Seven years ago, the Snyder administration started out with an ambitious and overdue effort to remove the zealous trade barriers embedded in the Michigan liquor control code and regulations. Many were changed. But there is much more work to be done to remove outdated barriers that prevent the small business owners, who are the backbone of the industry, from prospering.

This incident illustrates perfectly how intricate and out of touch the alcohol regulatory scheme is in Michigan. Global trade renders useless the market policing that confounds both the hardworking staff of the Liquor Control Commission and many licensees. In addition, time spent by agency staff policing the marketplace distracts from that which should be their primary, full-time focus: preventing sales to underage drinkers and combating practices that promote alcohol abuse.

Regulations on how licensees market, transport and sell their product make no sense in [an] age when most anything can be obtained on the internet. Michigan wastes precious taxpayer-provided resources on combating trade practices acceptable in most states and nearly all countries.

The Mackinac Center for Public Policy has for years been arguing that the Liquor Control Commission increases costs, sometimes dramatically, without necessarily protecting consumers. The system clearly needs to be simplified if even the administrators of state rules and laws can’t dispense correct answers to their constituents.

Mark and Michelle Bone have poured a lot of sweat equity into their business since it opened. It is a shame that the liquor commission can get away with making an error and force its constituents to pay for it. The commission or Legislature needs to make the Bones whole and fix the larger alcohol control code as well.

(For more on alcohol control code reforms, see the Mackinac Center’s work on the topic.)

The Michigan Liquor Control Commission issued the following statement:

The Michigan Liquor Control Commission (MLCC) communicated with Mr. Bone on May 1, 2017. After their phone conversation, the MLCC representative emailed Mr. Bone the link to a LARA webpage that gives information on the topic he was inquiring about. The web page included a link to Senate Bill 973 and also includes the following explanation of the legislation:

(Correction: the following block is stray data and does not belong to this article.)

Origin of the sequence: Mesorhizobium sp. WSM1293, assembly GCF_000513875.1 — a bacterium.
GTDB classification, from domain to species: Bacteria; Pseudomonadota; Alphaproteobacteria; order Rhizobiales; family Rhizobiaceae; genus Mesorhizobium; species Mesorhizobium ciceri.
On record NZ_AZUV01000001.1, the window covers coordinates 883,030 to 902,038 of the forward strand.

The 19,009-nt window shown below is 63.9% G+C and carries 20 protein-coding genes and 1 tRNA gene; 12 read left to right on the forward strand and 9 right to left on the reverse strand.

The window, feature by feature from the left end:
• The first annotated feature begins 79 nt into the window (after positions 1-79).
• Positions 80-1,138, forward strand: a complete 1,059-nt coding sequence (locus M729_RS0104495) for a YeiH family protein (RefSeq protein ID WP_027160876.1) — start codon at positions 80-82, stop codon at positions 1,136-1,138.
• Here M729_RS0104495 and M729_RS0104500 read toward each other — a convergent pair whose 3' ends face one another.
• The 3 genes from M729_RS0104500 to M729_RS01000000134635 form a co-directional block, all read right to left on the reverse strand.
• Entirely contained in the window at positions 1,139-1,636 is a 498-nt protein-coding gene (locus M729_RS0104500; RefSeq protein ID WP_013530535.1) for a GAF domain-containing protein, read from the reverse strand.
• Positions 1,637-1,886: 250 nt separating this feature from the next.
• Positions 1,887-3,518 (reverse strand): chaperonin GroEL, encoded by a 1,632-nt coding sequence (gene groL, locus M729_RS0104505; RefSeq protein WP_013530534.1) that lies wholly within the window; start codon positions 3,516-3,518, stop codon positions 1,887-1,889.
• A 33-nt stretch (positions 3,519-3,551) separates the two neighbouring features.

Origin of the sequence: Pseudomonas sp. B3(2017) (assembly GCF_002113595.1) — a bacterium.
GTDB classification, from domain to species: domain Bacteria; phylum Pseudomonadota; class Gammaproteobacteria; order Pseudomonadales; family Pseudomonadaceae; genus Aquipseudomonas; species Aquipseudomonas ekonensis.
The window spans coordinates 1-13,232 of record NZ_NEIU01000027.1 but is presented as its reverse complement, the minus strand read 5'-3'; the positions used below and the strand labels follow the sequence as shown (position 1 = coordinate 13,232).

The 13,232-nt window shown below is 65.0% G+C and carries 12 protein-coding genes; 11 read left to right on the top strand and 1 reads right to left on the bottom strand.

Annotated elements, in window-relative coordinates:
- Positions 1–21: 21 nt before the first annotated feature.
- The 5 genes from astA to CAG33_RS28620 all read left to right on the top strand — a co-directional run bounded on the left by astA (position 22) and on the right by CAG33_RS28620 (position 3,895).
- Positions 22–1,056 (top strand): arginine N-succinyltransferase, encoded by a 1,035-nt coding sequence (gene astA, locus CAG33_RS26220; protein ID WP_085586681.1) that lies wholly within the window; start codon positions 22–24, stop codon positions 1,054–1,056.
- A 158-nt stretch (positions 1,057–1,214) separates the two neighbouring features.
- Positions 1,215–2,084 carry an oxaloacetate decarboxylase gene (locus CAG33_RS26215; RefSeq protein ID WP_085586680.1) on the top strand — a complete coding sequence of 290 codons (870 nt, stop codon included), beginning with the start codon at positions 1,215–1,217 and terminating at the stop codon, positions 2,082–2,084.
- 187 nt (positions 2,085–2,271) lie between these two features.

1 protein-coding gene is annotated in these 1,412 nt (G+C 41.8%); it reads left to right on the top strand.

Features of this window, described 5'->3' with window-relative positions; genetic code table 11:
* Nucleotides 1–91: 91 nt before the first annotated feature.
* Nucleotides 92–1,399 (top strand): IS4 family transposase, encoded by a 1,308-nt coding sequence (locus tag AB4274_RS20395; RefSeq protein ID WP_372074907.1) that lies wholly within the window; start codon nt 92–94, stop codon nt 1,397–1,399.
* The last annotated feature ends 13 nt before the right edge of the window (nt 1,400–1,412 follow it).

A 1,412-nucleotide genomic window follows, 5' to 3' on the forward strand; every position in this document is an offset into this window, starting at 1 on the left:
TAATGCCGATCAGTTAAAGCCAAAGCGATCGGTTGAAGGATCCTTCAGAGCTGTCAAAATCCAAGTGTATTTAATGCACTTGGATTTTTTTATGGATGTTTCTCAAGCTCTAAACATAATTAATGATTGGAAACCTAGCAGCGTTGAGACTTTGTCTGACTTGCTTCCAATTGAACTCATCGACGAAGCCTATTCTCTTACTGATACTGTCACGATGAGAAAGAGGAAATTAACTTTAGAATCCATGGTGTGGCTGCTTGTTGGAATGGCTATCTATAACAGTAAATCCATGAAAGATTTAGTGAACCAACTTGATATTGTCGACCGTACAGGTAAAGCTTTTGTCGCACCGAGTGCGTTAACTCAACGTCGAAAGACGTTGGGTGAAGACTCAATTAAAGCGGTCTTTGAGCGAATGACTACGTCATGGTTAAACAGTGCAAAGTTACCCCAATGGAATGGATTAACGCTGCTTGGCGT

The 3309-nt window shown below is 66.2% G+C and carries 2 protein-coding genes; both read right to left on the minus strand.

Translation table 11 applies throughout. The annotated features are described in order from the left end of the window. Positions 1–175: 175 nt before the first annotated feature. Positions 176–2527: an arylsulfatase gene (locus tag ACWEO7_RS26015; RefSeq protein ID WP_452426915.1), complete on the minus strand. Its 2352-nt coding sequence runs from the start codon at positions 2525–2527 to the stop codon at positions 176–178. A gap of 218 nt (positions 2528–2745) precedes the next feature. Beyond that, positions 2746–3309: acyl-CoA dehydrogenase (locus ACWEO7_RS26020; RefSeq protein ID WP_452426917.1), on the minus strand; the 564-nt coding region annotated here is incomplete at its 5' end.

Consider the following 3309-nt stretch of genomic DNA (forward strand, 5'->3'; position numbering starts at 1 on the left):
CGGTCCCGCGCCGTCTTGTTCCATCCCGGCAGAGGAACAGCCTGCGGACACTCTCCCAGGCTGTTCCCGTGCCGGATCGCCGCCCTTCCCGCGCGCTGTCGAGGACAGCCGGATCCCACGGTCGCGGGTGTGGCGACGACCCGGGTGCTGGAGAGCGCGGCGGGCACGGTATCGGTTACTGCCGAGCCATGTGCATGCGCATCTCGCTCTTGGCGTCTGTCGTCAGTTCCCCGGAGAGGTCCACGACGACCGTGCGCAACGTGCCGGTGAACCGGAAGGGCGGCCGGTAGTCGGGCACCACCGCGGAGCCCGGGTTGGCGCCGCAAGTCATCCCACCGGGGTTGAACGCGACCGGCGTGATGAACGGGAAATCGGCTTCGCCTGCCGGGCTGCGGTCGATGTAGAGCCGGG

This legislation adds Specially Designated Distributor (SDD) licenses that also hold Specially Designated Merchant (SDM) licenses as eligible merchants that may fill growlers. This is in addition to the current law that allows on-premises retailers with SDMs to fill growlers. The requirements for filling growlers under MCL 436.1537(10) will remain the same (see below). Furthermore, licensees that hold the appropriate licenses under this law do not require any additional approval from the Michigan Liquor Control Commission to fill growlers.

According to Mr. Bone’s statement to the Midland Daily News, he confirmed that he received the link.

"In the link (for filling growlers), if you look at the top, it does talk about needing an SDD license, although I don't think it was spelled out very well. I didn't even look at that because I had already talked to Liquor Control and she told me the link was going to give me the entire growler filling instructions," Bone said.

MLCC does not give legal nor business advice. The MLCC recommends that licensees read and understand the statutes and rules under which they operate (or plan to operate) in order to ensure that they are well-informed and can make appropriate business decisions. Standard MLCC policy is to send official links and documents to licensees and potential licensees – in writing – in order to avoid miscommunication. This is what happened in this scenario. We have reviewed all of the emails between the MLCC and Mr. Bone and all of the information given was accurate.